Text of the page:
Spike Lee, Steven Soderbergh, and all the indie Hollywood directors you love/hate

We know—you're excited about The Dark Knight Rises. And The Avengers. And The Hunger Games. So are we. We're also excited about a lot of other movies whose marketing campaigns have not inundated us with white noise (yet). Allow us to suggest a few more films to put on your 2012 watch list.

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Remember back in 2005, when George Lucas was making the press rounds to promote Revenge of the Sith, and he was all, “Now I can FINALLY make those experimental movies I've been talking about making for 30 years but for whatever reason have never actually made”? Instead of following through with that promise/threat, he financed Red Tails, an action period piece about the Tuskegee Airmen starring Cuba Gooding Jr. and Terrence Howard. In development since the '80s, in production since 2009 under director Anthony Hemingway (Lucas reportedly directed reshoots himself due to Hemingway's Treme commitments), and set for release on Jan. 20, Red Tails will either benefit from or be overshadowed by Lucasfilm's other 2012 project, the 3-D rereleases of the Star Wars films, beginning with The Phantom Menace on Feb. 10.


If Steven Soderbergh is still seriously considering a “sabbatical” from filmmaking, as he keeps threatening, it doesn't seem as if it's going to start any time soon. As of right now, he has two directorial efforts due for release in 2012: Haywire (opening Jan. 20), a tricky, kinetic action/mystery built around super-fox mixed martial artist Gina Carano, and Magic Mike (June 29), based on star Channing Tatum's pre-fame gig as a male stripper.


Although Red Hook Summer, an independently produced drama set in the titular Brooklyn neighborhood directed by and co-starring Spike Lee, was originally rumored to be a sequel to Do the Right Thing, reports have since surfaced that this is not technically the case—even if Lee does reprise his role as Mookie from his 1989 film. Either way, the film's Sundance premiere in January will kick off a busy 2012 for Lee, who hasn't released a feature film since Miracle At St. Anna in 2008. He'll start shooting a Josh Brolin-starring remake of Chan-wook Park's Oldboy in March, and after that, he will reportedly direct a biopic of former D.C. mayor Marion Barry for HBO starring Eddie Murphy, who's collaborating with Lee for the first time.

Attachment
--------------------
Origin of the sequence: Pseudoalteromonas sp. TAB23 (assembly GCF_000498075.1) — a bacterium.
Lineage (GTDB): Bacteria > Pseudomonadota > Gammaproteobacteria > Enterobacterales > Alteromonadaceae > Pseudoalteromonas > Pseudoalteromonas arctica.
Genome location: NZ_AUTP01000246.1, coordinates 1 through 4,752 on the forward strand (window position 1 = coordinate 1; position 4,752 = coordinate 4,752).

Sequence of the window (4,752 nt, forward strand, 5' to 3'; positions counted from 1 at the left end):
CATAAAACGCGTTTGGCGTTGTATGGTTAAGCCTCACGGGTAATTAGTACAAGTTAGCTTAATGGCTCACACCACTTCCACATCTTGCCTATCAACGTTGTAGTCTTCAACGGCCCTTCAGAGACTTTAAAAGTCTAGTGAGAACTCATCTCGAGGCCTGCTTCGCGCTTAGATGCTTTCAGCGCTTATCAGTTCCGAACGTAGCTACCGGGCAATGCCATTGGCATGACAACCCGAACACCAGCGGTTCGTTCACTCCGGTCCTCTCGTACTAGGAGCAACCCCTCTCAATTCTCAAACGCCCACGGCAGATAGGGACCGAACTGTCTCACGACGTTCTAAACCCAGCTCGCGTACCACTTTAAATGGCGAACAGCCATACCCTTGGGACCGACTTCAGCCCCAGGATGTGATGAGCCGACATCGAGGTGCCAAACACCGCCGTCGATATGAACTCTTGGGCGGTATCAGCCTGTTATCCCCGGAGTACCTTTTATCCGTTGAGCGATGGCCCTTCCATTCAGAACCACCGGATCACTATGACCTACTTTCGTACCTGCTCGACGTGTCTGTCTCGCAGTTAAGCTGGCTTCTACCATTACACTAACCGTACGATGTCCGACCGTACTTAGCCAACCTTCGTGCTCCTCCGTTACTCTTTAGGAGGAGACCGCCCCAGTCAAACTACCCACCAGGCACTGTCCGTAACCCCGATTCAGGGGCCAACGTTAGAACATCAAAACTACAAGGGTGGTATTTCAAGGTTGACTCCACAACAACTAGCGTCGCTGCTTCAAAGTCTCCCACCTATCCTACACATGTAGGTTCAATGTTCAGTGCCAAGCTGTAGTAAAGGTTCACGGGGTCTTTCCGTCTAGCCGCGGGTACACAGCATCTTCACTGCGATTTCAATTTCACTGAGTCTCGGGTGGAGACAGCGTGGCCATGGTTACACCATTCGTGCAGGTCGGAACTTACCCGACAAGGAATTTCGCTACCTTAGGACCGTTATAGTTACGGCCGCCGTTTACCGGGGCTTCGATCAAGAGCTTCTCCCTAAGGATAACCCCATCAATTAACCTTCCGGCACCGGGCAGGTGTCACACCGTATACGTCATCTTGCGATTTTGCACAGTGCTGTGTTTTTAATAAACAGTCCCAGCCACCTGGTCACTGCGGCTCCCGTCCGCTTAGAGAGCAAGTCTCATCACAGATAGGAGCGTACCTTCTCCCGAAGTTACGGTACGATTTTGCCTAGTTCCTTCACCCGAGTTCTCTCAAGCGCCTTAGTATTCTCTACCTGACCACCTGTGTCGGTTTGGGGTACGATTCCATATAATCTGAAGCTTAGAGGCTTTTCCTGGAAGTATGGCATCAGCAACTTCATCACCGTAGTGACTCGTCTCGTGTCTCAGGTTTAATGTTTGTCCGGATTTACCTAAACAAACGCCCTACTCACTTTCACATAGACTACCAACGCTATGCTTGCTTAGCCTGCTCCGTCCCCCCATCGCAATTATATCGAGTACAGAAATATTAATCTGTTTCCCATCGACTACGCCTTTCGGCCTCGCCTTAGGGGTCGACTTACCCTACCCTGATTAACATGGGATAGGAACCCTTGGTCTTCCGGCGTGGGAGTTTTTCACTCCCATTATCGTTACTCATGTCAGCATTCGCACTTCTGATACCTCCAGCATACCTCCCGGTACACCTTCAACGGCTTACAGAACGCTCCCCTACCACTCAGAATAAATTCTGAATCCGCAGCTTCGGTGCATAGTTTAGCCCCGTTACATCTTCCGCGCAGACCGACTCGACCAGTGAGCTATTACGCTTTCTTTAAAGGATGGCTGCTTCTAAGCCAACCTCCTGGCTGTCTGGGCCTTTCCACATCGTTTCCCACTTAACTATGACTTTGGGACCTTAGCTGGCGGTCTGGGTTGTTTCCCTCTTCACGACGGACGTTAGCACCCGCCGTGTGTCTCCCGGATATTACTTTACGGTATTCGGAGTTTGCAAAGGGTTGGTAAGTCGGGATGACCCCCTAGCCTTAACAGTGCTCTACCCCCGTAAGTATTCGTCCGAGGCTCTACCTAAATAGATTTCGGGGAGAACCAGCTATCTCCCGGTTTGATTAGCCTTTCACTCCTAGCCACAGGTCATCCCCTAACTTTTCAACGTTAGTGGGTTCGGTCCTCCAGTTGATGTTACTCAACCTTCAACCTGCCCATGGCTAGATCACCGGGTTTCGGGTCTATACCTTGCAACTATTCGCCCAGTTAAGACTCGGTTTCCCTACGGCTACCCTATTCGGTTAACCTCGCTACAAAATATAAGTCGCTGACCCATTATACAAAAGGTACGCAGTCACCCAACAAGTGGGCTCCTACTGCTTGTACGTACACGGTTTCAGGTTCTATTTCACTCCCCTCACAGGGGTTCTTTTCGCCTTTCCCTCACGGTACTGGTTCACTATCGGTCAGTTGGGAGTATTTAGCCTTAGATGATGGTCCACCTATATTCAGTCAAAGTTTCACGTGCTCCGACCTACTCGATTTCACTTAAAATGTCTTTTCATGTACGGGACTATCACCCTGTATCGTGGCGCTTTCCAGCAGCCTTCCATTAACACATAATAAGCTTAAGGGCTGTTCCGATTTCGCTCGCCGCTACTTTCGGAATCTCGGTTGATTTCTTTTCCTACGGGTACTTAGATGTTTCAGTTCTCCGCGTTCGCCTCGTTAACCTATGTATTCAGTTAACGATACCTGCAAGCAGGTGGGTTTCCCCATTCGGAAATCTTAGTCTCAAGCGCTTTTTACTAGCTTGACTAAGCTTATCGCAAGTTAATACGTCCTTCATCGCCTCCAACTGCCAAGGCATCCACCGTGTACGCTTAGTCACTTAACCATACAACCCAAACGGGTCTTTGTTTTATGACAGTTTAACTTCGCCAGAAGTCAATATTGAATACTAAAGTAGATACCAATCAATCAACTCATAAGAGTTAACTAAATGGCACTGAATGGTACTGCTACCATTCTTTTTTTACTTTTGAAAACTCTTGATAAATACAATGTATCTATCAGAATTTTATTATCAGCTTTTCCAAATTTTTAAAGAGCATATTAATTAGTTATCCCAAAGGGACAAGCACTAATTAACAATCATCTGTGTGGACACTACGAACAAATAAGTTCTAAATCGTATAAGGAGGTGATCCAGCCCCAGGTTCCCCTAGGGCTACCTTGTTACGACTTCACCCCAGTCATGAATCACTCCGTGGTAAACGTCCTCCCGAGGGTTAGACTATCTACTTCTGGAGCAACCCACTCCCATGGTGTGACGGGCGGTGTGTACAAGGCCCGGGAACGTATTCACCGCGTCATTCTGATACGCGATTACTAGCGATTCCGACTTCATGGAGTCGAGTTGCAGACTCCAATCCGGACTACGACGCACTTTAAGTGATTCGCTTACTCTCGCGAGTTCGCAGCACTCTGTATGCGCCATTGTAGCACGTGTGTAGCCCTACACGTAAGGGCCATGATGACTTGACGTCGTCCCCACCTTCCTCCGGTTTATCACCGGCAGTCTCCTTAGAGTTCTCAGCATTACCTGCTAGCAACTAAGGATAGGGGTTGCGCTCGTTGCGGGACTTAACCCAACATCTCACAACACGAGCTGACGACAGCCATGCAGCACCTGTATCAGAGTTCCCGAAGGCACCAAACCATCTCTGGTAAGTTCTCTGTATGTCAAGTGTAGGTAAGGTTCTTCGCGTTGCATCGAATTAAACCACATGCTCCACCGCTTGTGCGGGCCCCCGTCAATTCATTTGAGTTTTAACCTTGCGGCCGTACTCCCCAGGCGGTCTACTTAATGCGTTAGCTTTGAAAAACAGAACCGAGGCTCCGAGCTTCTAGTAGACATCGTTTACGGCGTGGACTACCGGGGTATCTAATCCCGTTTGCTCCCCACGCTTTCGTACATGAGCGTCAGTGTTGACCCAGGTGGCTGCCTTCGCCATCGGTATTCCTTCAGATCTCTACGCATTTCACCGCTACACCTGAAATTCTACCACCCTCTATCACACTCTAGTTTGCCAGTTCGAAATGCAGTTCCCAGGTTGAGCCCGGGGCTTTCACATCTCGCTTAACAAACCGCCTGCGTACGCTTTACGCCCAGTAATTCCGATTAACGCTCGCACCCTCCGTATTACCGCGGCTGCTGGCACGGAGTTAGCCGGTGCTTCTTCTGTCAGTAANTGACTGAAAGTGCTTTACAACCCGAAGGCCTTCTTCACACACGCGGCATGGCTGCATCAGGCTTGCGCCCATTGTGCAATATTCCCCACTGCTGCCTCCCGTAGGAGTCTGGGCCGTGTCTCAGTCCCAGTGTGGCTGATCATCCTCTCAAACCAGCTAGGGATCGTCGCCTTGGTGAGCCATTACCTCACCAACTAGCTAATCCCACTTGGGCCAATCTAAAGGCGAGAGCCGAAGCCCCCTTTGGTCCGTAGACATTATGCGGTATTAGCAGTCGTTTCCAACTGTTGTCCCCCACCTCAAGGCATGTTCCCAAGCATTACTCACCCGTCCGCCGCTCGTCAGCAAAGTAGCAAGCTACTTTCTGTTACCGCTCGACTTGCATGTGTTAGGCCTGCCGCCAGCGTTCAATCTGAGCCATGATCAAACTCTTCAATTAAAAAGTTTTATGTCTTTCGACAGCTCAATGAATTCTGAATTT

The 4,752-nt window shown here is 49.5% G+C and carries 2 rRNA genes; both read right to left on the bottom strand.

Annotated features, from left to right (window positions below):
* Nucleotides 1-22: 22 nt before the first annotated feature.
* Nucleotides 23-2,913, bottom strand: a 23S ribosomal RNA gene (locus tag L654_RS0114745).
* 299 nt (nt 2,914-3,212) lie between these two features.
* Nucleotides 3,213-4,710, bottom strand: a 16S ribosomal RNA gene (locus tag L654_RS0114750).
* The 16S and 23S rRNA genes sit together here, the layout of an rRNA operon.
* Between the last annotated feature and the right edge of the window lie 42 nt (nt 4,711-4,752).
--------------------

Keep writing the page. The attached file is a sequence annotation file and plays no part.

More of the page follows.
With four years between dramatic features, Spike Lee has nothing on Whit Stillman, whose last directorial effort, The Last Days of Disco, was released in 1998. After more than a decade of aborted follow-ups and false starts, the Oscar-nominated writer/director (Metropolitan) is back with this quasi-musical about a group of girlfriends (including Greta Gerwig and Crazy, Stupid, Love co-star Analeigh Tipton) and the women's “distressing” boyfriends (including nouveau nighttime-soap hunks Adam Brody of The O.C. and Hugo Becker of Gossip Girl). Similar to Stillman's previous deadpan deconstructions of group social life, but infused with a gleeful lunacy heretofore unknown in his films, Damsels is worth the wait.  


Three years after the disappointing Brüno, Sacha Baron Cohen is back with a fresh character in another Larry Charles-directed comedy. At least, we think it's a comedy—in typical Baron Cohen fashion, details on The Dictator have been kept under wraps. In what would suggest some kind of a break from the prankish faux-documentary style of Borat and Brüno, Dictator features stars such as Anna Faris and Ben Kingsley playing characters other than themselves. The film is rumored to be based on Zabibah and the King, a romance novel set in 8th-century Iraq believed to have been secretly written by Saddam Hussein, but it also apparently takes place at least partially in modern-day New York? All will be revealed, we guess, on May 11.